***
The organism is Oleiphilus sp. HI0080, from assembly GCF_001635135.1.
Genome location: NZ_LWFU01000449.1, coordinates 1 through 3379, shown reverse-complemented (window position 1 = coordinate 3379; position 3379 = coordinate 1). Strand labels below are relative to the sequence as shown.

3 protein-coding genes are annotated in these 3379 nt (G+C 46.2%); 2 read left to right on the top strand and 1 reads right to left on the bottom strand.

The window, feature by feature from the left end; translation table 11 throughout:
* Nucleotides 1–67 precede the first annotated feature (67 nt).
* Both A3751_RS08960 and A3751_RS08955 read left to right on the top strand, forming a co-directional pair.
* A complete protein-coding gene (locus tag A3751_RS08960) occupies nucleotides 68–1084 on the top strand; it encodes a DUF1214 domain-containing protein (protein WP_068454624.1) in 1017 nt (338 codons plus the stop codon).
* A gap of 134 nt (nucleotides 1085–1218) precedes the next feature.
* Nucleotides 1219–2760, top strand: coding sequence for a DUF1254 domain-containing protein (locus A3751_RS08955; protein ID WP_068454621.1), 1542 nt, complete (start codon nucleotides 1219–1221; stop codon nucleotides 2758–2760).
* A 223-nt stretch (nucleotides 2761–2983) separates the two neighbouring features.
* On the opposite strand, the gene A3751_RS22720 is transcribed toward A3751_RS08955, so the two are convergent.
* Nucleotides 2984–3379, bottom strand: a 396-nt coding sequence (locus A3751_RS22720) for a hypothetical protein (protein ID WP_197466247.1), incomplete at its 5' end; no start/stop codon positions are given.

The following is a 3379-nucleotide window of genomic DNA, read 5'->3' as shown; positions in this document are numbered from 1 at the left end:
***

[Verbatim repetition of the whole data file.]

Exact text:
The organism is Oleiphilus sp. HI0080, from assembly GCF_001635135.1.
Genome location: NZ_LWFU01000449.1, coordinates 1 through 3379, shown reverse-complemented (window position 1 = coordinate 3379; position 3379 = coordinate 1). Strand labels below are relative to the sequence as shown.

3 protein-coding genes are annotated in these 3379 nt (G+C 46.2%); 2 read left to right on the top strand and 1 reads right to left on the bottom strand.

The window, feature by feature from the left end; translation table 11 throughout:
* Nucleotides 1–67 precede the first annotated feature (67 nt).
* Both A3751_RS08960 and A3751_RS08955 read left to right on the top strand, forming a co-directional pair.
* A complete protein-coding gene (locus tag A3751_RS08960) occupies nucleotides 68–1084 on the top strand; it encodes a DUF1214 domain-containing protein (protein WP_068454624.1) in 1017 nt (338 codons plus the stop codon).
* A gap of 134 nt (nucleotides 1085–1218) precedes the next feature.
* Nucleotides 1219–2760, top strand: coding sequence for a DUF1254 domain-containing protein (locus A3751_RS08955; protein ID WP_068454621.1), 1542 nt, complete (start codon nucleotides 1219–1221; stop codon nucleotides 2758–2760).
* A 223-nt stretch (nucleotides 2761–2983) separates the two neighbouring features.
* On the opposite strand, the gene A3751_RS22720 is transcribed toward A3751_RS08955, so the two are convergent.
* Nucleotides 2984–3379, bottom strand: a 396-nt coding sequence (locus A3751_RS22720) for a hypothetical protein (protein ID WP_197466247.1), incomplete at its 5' end; no start/stop codon positions are given.

The following is a 3379-nucleotide window of genomic DNA, read 5'->3' as shown; positions in this document are numbered from 1 at the left end: